‘Biodiversity protection key to post-COVID-19 recovery’
In a bid to recover greener and better planet for the people, the Minister of State for Environment, Mrs Sharon Ikeazor has stressed the need for stakeholders in the sector and Nigerians to stay on track with the climate targets.
Ikeazor stated this during a webinar to commemorate the International day for biodiversity 2020, themed “Our solutions are in nature”. According to her, biodiversity remains a basis for sustainable future and the answer to a number of development challenges that human face. This, she said ranges from nature-based solution to climate, food, water security, and sustainable livelihoods.
The minister reiterated that the government through the Federal Ministry of Environment is committed to the Global Biodiversity Framework under the convention on biological diversity. She disclosed that Nigeria is leading the ECOWAS member states on post 2020 biodiversity framework.
Ikeazor lamented the habitat changes due to unsustainable agriculture, oil exploration and exploitation as well as infrastructural development and over exploitation of biological resources, which results to deforestation and unsustainable fisheries.
“Invasive alien species exemplified in the depletion of the native mangrove by invasive nypa palm, there is pollution through oil spillage, industrial effluent and untreated sewage, among other waste management.
“The effect is climate change. During the climate Action summit at the 74th United Nations General Assembly in New York, President Muhammadu Buhari made a commitment to plant 25 million trees to mitigate the effect of climate change. This process is being driven by the ministry and the agencies such as the National Great Green Wall Agency”, she stated.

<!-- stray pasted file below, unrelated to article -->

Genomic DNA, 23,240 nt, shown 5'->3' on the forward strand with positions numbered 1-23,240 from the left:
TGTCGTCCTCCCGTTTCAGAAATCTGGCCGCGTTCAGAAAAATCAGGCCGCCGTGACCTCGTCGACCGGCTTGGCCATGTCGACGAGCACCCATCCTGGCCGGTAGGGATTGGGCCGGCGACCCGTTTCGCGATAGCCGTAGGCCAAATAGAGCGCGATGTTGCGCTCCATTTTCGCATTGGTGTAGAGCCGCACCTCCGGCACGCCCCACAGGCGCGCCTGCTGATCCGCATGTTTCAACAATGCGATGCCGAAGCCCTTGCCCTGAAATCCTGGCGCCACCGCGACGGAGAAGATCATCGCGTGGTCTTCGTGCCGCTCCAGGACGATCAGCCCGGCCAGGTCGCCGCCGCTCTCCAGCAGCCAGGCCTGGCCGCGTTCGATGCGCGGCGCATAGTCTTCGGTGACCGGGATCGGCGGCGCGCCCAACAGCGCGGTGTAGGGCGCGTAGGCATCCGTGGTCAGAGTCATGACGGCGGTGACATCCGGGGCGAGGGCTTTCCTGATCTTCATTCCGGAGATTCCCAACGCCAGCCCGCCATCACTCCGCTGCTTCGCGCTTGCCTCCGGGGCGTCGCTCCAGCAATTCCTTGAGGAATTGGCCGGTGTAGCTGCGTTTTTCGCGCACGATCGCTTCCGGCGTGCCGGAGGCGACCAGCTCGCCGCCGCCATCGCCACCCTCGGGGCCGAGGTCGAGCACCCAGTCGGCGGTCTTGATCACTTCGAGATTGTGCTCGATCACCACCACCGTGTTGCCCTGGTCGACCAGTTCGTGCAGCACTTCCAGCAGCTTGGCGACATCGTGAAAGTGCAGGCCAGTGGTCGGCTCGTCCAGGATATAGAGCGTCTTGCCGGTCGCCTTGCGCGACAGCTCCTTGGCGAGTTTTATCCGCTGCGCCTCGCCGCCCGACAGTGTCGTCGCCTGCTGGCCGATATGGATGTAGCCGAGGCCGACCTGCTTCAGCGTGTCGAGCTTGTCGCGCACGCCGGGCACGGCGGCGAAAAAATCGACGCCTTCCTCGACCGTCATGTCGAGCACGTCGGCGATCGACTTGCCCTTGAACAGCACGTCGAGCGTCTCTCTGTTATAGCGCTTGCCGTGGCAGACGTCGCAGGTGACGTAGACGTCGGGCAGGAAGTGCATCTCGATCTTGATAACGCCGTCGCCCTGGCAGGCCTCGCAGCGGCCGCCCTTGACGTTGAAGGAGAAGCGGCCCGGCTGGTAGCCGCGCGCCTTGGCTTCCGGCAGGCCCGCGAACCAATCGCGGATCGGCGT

The Director General, Nigerian Conservation Foundation (NCF), Dr. Muhtari Aminu-Kano, observed that despite all the technological advancement, humans are completely dependent on healthy and vibrant ecosystems for health, water, food, medicines, clothes, fuel, shelter and energy, among others.
He said there was therefore the need to adopt nature-based solutions which are actions designed to protect, sustainably manage, and restore natural or modified ecosystems, which address societal challenges effectively, adaptively, and simultaneously providing human well-being and biodiversity benefits.
According to Aminu-Kano, 80 per cent of sustainable development goals will not be met, if humans don’t stop the loss of nature. He warned that nature loss can drive pandemic as 75 per cent of all emerging infectious diseases are transmitted from animals to humans.
“Nearly half of the world’s tropical forest has been lost in the last few centuries. About 10 million hectares of native forests are being felled yearly. Halting and reversing the loss of nature is vital for achieving the sustainable development goals by the year 2030. Protecting nature is not an environmental issue but a developmental, health, social and moral issue”, he said.
He urged significant commitment to meeting the 25 million tree planting target, the need to embrace household solar energy, the green infrastructure for erosion control, put in place watershed protection and protection of national parks and see through the great green wall project. Other speakers at the forum include, the COP 26 Regional Ambassador for Sub-Saharan Africa, Paul Arkwright and British High Commissioner to Nigeria, Catriona Laing.
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